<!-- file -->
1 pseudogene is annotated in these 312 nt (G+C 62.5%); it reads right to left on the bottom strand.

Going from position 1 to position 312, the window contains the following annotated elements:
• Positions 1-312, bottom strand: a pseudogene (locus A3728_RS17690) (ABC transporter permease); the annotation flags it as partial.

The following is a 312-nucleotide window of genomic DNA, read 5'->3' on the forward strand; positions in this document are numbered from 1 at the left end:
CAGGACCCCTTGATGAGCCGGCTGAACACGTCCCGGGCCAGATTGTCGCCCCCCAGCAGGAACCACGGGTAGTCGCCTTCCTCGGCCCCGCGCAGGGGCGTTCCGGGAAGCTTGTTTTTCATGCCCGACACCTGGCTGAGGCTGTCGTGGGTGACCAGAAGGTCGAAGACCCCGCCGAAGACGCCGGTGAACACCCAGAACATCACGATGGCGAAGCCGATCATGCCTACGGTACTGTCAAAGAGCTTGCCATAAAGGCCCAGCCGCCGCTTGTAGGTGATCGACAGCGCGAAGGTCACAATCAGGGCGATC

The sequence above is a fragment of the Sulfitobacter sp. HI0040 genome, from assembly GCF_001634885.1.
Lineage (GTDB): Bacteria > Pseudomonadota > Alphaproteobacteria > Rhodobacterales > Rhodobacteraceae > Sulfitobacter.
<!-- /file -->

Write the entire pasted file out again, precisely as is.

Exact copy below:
1 pseudogene is annotated in these 312 nt (G+C 62.5%); it reads right to left on the bottom strand.

Going from position 1 to position 312, the window contains the following annotated elements:
• Positions 1-312, bottom strand: a pseudogene (locus A3728_RS17690) (ABC transporter permease); the annotation flags it as partial.

The following is a 312-nucleotide window of genomic DNA, read 5'->3' on the forward strand; positions in this document are numbered from 1 at the left end:
CAGGACCCCTTGATGAGCCGGCTGAACACGTCCCGGGCCAGATTGTCGCCCCCCAGCAGGAACCACGGGTAGTCGCCTTCCTCGGCCCCGCGCAGGGGCGTTCCGGGAAGCTTGTTTTTCATGCCCGACACCTGGCTGAGGCTGTCGTGGGTGACCAGAAGGTCGAAGACCCCGCCGAAGACGCCGGTGAACACCCAGAACATCACGATGGCGAAGCCGATCATGCCTACGGTACTGTCAAAGAGCTTGCCATAAAGGCCCAGCCGCCGCTTGTAGGTGATCGACAGCGCGAAGGTCACAATCAGGGCGATC

The sequence above is a fragment of the Sulfitobacter sp. HI0040 genome, from assembly GCF_001634885.1.
Lineage (GTDB): Bacteria > Pseudomonadota > Alphaproteobacteria > Rhodobacterales > Rhodobacteraceae > Sulfitobacter.